Aaron Rosenberg has No Small Bills
ComicMix contributor Aaron Rosenberg is a prolific writer, editor, and graphic designer who has written role playing games, comic books, fiction, and non-fiction. As a member of Crazy 8 Press, he has the honor of being the second author to launch an original work through the ePublishing site, a seriocomic work called No Small Bills, which goes on sale later this week (UPDATE: Already available now at Barnes & Noble). We sat down with Aaron to get some background on the project.
ComicMix: Aaron, you’re a writer of fiction and non-fiction. Where does No Small Bills fall?
Aaron Rosenberg: Gosh, I really hope it’s fiction! If that story’s real, we could all be in a lot of trouble!
CMix: Seriously, you’ve written fiction and non-fiction in a variety of genres, but you’re not known for comedy. Was this a stretch as a writer?
Rosenberg: It was, yes—and it wasn’t. It’s not what I normally write, but anyone who knows me in person knows that I can get a bit silly at times, so this was a chance to actually write that side of myself. As one friend commented, it was the first book of mine he’d read where he saw my actual voice instead of my “authorial” one. I also went about it much more freeform than usual—I’m normally an obsessive outliner but with No Small Bills I actually started with a basic notion and just let DuckBob lead me along on his merry little journey for a while, so in a way it was very freeing.
CMix: Where did the notion for NSB come from?
Rosenberg: It started as a joke, years back. I honestly don’t remember the circumstances, but I made some comment about a guy with a duck head, and that led to my slapping together a very silly picture of a duck-headed surfer with the label “DuckBob Surfs the Ion Storm!” And then I thought he’d be a fun character to write about, so I copied that line into my “Notions” folder, along with the second line “A fun-filled story of a man-duck’s quest for the perfect galactic wave.” And it sat there for a long, long time, until I decided to try my hand at writing something silly for once. Then it seemed like the perfect time to trot DuckBob back out and let him get some air.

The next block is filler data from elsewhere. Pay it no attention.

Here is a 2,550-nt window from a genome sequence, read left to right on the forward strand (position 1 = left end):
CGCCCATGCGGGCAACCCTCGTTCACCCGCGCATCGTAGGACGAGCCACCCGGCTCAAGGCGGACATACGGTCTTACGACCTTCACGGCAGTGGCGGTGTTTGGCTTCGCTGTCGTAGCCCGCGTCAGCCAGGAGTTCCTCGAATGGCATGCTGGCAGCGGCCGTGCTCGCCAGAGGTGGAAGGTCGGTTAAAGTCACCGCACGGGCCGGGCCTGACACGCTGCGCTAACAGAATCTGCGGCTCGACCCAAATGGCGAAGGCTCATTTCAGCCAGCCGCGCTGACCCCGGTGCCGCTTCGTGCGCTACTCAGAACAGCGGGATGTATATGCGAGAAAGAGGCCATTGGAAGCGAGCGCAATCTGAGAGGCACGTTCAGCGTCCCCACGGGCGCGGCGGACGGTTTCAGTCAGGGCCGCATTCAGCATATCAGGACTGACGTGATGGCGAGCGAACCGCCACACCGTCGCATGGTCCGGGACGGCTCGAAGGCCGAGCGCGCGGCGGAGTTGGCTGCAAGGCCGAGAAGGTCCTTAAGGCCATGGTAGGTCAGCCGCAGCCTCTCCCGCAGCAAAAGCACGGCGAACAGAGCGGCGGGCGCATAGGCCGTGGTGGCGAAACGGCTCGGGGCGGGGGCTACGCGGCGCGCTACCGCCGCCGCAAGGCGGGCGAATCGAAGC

CMix: Many writers are their character’s alter ego; can that be said for you and DuckBob?
Rosenberg: Well, DuckBob certainly bears some similarity to my snarky side. I don’t know about the rest of him, though. I hope I’m not that lazy! Or loud! We do have similar taste in shirts, though.
Rosenberg: It was a treat, actually. I’d been laboring in Tie-in Land for several years, and while I do enjoy that—who doesn’t like getting to write books about some of their favorite characters from TV, movies, and video games?—it was a lot of fun to write something that was entirely mine for a change. And DuckBob’s world is just as silly as he is, so it was also exciting to just cut loose with my silly side and make up aliens and worlds and situations that were totally off the wall. The hardest part was keeping it consistent, trying to come up with one wacky world or creature after another. I guess once people read it and start writing reviews or comments I’ll know how well I managed.